It’s A Sad Look-Out For The Left When Labour Endorses The Telegraph & The Mail

April 4, 2015

by Martin Odoni

Rumours, rumours, rumours.

I am half-convinced that there is far less real information in the world than there appears to be. The very fact that the TV series QI: Quite Interesting, which specialises in debunking urban mythology, is still going strong after twelve years, should be enough to tell us that there is far more false information than truth circulating.

What is scary is just how quickly people are prepared to believe a myth, especially when it suits their prejudices. (Yes, I am willing to admit that I do that from time-to-time myself.) What is terrifying is when people are prepared to believe a myth even when they know full well that it is coming from a notoriously unreliable source.

On Good Friday, a ‘shocking revelation’ was sent circling around the UK when the Daily Telegraph and the Daily Mail, those two bastions of responsible and objective journalism, published articles about the supposed contents of a ‘secret’ telephone conversation. (Is it not amazing how often ‘secret’ conversations are revealed to the world? It raises questions about the definition people are using e.g. by ‘secret’ do they actually mean ‘made up off the tops of our heads’?) The conversation was between the leader of the Scottish National Party, Nicola Sturgeon, and a French diplomat, Sylvie Bermann, and during this ‘secret’ discussion, it is claimed that Sturgeon suggested incumbent David Cameron was a preferable Prime Minister to Labour leader Ed Miliband.

Sturgeon supposedly endorses David Cameron, which the person she was talking to denies she ever said

Headlines in the Scottish Daily Mail (and the Daily Telegraph) claim that the SNP leader Nicola Sturgeon has endorsed David Cameron as the better Prime Minister for GE:2015.

Now, anyone with half-an-ounce of critical thought in their heads would surely treat this story with skepticism anyway; the very fact that the story broke just a day after Sturgeon did very well at the seven-way ITV Leaders Debate, alongside the fact that it appeared in a pair of shameless right-wing-reactionary mouthpiece newspapers, should have been enough to make people at least reserve judgement until they had heard both sides of the story. Sure enough, not only has Sturgeon herself denied that she ever made the remark endorsing Cameron, but Bermann too, who has no obvious incentive to cover anything up, has spoken out, making clear that during the conversation in question, Sturgeon never once endorsed anybody as Prime Minister for the upcoming General Election. As this conversation has been repeatedly labelled as ‘secret’, it is difficult for a rational human being to accept that anyone other than Sturgeon or Bermann could know its contents as well as they do, and therefore that really should be the end to the matter.

Only it is not. Jim Murphy, Labour’s leader in Scotland, has leapt on the rumour and used it to castigate Sturgeon in terms worthy of Judas Iscariot – well it is Easter I suppose – which is quite cynical enough. Given the history of the Telegraph and the Mail of right-wing mudslinging at the left, it is amazing how quickly Murphy has allowed himself to ‘believe’ such a dubious rumour when they spread it.

But worse yet, even Ed Miliband himself has called the rumour ‘damning revelations‘ without so much as waiting to see whether it was true. That, I am perfectly prepared to admit, shocked me. I have said a number of good things about Miliband recently, but this has really taken him down in my estimations in very quick time. It is doubly disappointing that he, of all people, would blindly accept such a rumour and try to make capital out of it, given his own recent history of being smeared by these same newspapers, most particularly the loathsome hatchet-job the Mail pulled against Miliband’s father, Ralph. He went on TV after that little episode, protesting that it was unfair. Now, without even waiting for Sturgeon’s side of the story, he has accepted those same rumour-spreaders as being reliable, when they say something that is politically-convenient to him. How cynical. How hypocritical. What would Ralph Miliband think of his son endorsing a story spread in part by the same newspaper that labelled him “The Man Who Hated Britain”?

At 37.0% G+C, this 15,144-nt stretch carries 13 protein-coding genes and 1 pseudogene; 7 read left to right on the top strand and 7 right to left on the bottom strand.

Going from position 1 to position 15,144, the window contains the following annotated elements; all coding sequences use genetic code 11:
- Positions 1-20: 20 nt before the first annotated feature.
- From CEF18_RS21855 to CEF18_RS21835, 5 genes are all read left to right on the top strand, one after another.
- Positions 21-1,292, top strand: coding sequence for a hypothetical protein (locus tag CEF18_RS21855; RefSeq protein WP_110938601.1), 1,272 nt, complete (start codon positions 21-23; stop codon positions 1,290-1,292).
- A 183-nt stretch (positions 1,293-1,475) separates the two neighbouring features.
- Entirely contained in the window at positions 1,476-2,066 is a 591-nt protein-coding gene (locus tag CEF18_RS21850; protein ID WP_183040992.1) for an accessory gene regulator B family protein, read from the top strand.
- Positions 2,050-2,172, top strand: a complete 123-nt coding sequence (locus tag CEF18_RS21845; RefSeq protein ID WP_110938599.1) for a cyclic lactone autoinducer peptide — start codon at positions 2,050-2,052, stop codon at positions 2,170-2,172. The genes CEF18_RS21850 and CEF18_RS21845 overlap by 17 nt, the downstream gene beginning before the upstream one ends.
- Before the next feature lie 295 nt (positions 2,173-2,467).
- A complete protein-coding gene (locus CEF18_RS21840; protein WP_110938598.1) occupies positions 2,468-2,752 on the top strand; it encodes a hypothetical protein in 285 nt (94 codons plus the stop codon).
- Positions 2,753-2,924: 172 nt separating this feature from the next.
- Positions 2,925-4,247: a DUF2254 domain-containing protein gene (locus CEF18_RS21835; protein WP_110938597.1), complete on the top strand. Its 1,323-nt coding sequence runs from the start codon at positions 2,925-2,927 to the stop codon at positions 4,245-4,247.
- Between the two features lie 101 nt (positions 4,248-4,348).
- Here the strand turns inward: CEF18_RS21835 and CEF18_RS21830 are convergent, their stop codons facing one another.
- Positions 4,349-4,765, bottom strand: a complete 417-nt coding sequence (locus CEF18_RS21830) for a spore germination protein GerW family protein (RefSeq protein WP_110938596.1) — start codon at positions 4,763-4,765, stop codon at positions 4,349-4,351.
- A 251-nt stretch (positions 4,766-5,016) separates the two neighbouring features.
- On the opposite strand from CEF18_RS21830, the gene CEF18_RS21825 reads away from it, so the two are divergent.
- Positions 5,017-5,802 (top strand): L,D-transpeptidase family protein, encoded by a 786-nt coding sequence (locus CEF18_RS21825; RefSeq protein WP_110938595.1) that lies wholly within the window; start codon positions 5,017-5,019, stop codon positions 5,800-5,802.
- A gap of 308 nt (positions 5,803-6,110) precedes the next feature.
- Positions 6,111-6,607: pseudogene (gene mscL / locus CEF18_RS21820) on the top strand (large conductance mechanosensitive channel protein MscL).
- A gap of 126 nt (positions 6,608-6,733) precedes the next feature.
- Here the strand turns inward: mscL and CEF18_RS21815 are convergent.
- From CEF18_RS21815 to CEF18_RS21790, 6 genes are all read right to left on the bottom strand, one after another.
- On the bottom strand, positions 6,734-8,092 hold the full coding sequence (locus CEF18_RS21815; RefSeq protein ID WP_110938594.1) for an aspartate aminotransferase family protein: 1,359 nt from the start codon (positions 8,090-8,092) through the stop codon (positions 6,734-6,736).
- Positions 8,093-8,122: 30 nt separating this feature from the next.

It is hardly even as if Labour have nothing more positive to talk about. Only today, they announced a pledge to help fund some much-needed new house-building programs, which I am sure will be popular. Why not focus on that, and when asked about Sturgeon, just say, “The rumour probably isn’t true, and I have no other comment to make than that”? That would sound statesmanlike and would probably win more respect, as well as make the SNP more open to the idea of co-operating with Labour in the event of another Hung Parliament (the possibility of which is probably exactly what the Telegraph and the Mail were hoping to undermine). But no, point-scoring wins the day, as usual, and to blazes with the dignity of truth.

So that is where we are at, is it? The Telegraph and the Mail are now getting the thumbs-up from the Labour Party as reliable, even when what they are reporting is glaringly unlikely.

I do not like it when people argue that ‘politicians are all the same’, nor when they argue that there is ‘no difference between the main parties’. I usually make an effort to disagree with them when I hear them say it.

But really, Labour, behaving in this Grant-Shapps-like manner, you are not making it easy for me.